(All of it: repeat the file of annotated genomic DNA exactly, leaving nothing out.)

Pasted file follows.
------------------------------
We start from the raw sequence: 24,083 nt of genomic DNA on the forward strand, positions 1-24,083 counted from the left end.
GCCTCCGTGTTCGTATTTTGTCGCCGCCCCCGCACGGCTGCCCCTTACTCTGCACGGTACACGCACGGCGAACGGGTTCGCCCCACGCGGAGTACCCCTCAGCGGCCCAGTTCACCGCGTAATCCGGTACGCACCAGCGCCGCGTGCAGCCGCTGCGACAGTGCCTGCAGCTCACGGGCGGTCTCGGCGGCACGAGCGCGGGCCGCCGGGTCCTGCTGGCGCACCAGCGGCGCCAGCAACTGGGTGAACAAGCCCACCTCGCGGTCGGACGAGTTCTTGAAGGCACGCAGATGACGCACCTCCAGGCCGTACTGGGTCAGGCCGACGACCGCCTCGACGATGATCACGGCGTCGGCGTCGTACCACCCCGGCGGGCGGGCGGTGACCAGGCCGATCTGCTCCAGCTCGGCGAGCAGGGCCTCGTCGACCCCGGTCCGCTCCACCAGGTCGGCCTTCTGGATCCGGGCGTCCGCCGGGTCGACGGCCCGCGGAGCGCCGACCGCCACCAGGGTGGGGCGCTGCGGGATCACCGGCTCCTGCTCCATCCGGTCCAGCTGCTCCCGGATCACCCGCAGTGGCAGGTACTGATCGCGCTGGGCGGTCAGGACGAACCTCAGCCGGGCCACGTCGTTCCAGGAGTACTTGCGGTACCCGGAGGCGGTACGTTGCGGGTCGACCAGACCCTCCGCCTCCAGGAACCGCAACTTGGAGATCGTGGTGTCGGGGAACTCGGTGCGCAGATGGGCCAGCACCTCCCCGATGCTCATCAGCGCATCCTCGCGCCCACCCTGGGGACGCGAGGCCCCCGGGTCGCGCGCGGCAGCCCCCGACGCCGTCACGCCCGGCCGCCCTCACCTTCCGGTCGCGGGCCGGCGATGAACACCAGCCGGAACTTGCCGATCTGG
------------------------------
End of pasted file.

We start from the raw sequence: 24,083 nt of genomic DNA on the forward strand, positions 1-24,083 counted from the left end.
GCCTCCGTGTTCGTATTTTGTCGCCGCCCCCGCACGGCTGCCCCTTACTCTGCACGGTACACGCACGGCGAACGGGTTCGCCCCACGCGGAGTACCCCTCAGCGGCCCAGTTCACCGCGTAATCCGGTACGCACCAGCGCCGCGTGCAGCCGCTGCGACAGTGCCTGCAGCTCACGGGCGGTCTCGGCGGCACGAGCGCGGGCCGCCGGGTCCTGCTGGCGCACCAGCGGCGCCAGCAACTGGGTGAACAAGCCCACCTCGCGGTCGGACGAGTTCTTGAAGGCACGCAGATGACGCACCTCCAGGCCGTACTGGGTCAGGCCGACGACCGCCTCGACGATGATCACGGCGTCGGCGTCGTACCACCCCGGCGGGCGGGCGGTGACCAGGCCGATCTGCTCCAGCTCGGCGAGCAGGGCCTCGTCGACCCCGGTCCGCTCCACCAGGTCGGCCTTCTGGATCCGGGCGTCCGCCGGGTCGACGGCCCGCGGAGCGCCGACCGCCACCAGGGTGGGGCGCTGCGGGATCACCGGCTCCTGCTCCATCCGGTCCAGCTGCTCCCGGATCACCCGCAGTGGCAGGTACTGATCGCGCTGGGCGGTCAGGACGAACCTCAGCCGGGCCACGTCGTTCCAGGAGTACTTGCGGTACCCGGAGGCGGTACGTTGCGGGTCGACCAGACCCTCCGCCTCCAGGAACCGCAACTTGGAGATCGTGGTGTCGGGGAACTCGGTGCGCAGATGGGCCAGCACCTCCCCGATGCTCATCAGCGCATCCTCGCGCCCACCCTGGGGACGCGAGGCCCCCGGGTCGCGCGCGGCAGCCCCCGACGCCGTCACGCCCGGCCGCCCTCACCTTCCGGTCGCGGGCCGGCGATGAACACCAGCCGGAACTTGCCGATCTGG